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I was on Facebook the other day and saw fellow blogger Karen Anderson posted a link about McDonald’s new drink for kids. I opened the link and read the post. Absolutely unbelievable.
It seems that McDonald’s is introducing a new drink, called Fruitizz, as a way for kids to help meet their requirements of fruits for the day.
The article I read quoted McDonald’s President Jill McDonald saying,
“We are thrilled to be unveiling Fruitizz, a refreshing fizzy fruit juice drink that will help parents give children one of their five-a-day. For the past three years, we have been working hard behind the scenes to create a fizzy drink that is unlike anything else currently available in high street restaurants. We tried and tested 80 formulations in order to create the right product that delivers nutritional benefit as well as a new, exciting taste.”
Like so many things in life – if it seems too good to be true then it probably is, and this is no exception. Turns out that a 250 ml cup (or about a small size) has about 25 grams of sugar and about 100 calories. That in no way is a healthy drink for kids (or any of us) and that much sugar is ridiculous.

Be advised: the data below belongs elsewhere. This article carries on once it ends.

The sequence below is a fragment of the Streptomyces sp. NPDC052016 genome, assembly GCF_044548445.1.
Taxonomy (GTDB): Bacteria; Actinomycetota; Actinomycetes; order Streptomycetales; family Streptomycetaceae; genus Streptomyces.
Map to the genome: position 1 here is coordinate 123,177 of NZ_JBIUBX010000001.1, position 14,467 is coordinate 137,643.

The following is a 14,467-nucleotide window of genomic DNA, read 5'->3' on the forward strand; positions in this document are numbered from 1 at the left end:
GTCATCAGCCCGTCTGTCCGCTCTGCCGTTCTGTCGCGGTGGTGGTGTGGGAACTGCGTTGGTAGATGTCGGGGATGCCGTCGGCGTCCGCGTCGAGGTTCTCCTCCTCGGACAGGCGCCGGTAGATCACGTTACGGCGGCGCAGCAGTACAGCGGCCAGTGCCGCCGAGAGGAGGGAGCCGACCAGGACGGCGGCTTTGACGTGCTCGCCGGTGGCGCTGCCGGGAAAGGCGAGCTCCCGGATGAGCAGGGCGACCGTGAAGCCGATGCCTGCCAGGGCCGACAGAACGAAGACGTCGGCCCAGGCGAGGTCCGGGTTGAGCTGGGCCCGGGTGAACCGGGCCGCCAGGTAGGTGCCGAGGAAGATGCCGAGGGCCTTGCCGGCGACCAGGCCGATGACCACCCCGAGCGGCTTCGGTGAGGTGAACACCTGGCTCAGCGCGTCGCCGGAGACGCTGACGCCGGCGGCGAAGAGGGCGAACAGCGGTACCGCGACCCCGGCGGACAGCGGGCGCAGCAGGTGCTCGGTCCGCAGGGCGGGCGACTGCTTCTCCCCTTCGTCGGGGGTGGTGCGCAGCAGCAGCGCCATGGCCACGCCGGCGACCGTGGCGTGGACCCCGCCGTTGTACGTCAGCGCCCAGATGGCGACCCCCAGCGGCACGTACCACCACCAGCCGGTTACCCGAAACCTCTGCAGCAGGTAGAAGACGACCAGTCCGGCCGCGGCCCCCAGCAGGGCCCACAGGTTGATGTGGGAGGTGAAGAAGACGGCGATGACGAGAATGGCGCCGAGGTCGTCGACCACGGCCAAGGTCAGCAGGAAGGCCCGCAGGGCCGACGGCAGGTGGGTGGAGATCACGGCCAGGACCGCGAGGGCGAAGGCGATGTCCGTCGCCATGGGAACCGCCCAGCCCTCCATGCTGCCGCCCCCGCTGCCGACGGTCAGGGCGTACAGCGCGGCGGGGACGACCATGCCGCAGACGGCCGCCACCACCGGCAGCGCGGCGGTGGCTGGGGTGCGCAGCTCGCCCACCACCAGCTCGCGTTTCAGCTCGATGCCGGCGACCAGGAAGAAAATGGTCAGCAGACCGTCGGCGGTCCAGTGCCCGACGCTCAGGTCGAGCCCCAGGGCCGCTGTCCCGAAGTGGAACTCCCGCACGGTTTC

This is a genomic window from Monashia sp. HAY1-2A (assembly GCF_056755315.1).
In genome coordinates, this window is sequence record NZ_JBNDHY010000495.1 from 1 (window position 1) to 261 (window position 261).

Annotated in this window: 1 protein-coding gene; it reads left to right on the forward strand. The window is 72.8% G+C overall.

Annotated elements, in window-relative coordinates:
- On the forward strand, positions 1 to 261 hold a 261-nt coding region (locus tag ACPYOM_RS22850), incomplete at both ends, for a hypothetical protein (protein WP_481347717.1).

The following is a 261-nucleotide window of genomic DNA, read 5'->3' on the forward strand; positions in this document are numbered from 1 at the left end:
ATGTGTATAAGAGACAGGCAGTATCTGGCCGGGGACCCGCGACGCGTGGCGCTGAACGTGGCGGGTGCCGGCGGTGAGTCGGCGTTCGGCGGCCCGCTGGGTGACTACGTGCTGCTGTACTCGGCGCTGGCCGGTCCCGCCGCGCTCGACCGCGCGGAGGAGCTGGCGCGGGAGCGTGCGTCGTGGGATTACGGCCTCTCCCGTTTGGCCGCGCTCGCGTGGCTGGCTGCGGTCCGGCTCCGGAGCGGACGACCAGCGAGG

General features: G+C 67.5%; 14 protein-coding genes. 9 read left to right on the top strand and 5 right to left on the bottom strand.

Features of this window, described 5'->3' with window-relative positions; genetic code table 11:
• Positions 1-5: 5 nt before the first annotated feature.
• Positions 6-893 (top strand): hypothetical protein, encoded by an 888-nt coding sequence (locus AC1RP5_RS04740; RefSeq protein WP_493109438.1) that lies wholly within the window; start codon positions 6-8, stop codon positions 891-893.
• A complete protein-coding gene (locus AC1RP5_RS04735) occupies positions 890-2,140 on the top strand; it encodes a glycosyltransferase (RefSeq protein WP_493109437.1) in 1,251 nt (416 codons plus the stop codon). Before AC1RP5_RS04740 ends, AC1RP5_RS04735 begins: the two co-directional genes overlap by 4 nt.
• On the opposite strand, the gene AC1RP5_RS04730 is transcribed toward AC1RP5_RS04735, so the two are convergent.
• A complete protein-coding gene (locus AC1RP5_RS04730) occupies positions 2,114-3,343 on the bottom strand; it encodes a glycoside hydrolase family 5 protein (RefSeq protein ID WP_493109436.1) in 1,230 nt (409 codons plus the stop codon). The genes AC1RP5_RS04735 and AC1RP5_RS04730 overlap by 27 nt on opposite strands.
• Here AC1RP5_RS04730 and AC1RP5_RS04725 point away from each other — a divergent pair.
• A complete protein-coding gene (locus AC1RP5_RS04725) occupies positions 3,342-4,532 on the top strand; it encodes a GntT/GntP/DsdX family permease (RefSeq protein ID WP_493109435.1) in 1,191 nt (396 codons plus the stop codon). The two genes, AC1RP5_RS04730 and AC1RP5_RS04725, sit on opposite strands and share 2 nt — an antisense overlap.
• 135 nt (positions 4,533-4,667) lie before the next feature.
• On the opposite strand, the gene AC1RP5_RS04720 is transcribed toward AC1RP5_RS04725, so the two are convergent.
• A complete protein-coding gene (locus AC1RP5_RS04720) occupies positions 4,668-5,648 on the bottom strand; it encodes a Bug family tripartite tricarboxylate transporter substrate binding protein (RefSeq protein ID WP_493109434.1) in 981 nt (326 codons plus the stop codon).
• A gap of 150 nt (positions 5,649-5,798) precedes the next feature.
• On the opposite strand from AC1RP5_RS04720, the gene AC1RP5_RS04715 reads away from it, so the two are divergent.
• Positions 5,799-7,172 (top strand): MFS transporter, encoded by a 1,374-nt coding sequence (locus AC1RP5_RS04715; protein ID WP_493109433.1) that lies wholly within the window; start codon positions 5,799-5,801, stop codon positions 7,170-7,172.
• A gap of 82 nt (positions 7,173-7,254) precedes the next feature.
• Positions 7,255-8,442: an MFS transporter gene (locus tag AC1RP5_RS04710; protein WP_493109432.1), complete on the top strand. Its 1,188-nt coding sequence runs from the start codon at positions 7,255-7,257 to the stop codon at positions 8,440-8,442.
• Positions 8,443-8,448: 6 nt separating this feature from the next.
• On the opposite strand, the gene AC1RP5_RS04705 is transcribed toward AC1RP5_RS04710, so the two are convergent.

Some other foods have the following amounts of sugar:
- 12 ounce Coke – 39 grams, 140 calories
- Regular size Snicker bar – 30 grams, 280 calories
- One Pop-Tart – 17 grams, 200 calories
- Eggo Waffles, plain – 2 grams, 180 calories
- Apple, 1 cup slices -11 grams, 57 calories
- Cantaloupe, 1 cup – 13 grams, 54 calories
There are so many better choices for our kids (and ourselves) than fizzy drinks that are disguised as “healthy.”
Although we cannot lay the obesity crisis on McDonald’s doorstep, these kinds of messages really can be confusing to people. Although those of us that are interested in healthy living know that a Fruitizz drink for kids is not the ideal choice, I guarantee you that there are those people who honestly do not know that. Every time I teach a class or counsel someone on losing weight, I’m surprised at what they do not know. Basic things like what is a whole grain, whether a fruit popscicle is the same as a piece of fruit, that skim milk has no fat, or that skinless chicken is leaner than a fried hamburger.
These types of promotions from restaurants that people know and trust can be detrimental to the obesity crisis and to the health of our children. I wrote McDonald’s through their contact page and I’d encourage you to do the same. Let them know we are not fooled and it is not okay to mislead unsuspecting parents and children too young to understand.
What’s your take on these types of unhealthy foods and drinks that are advertised as “healthy?” Diane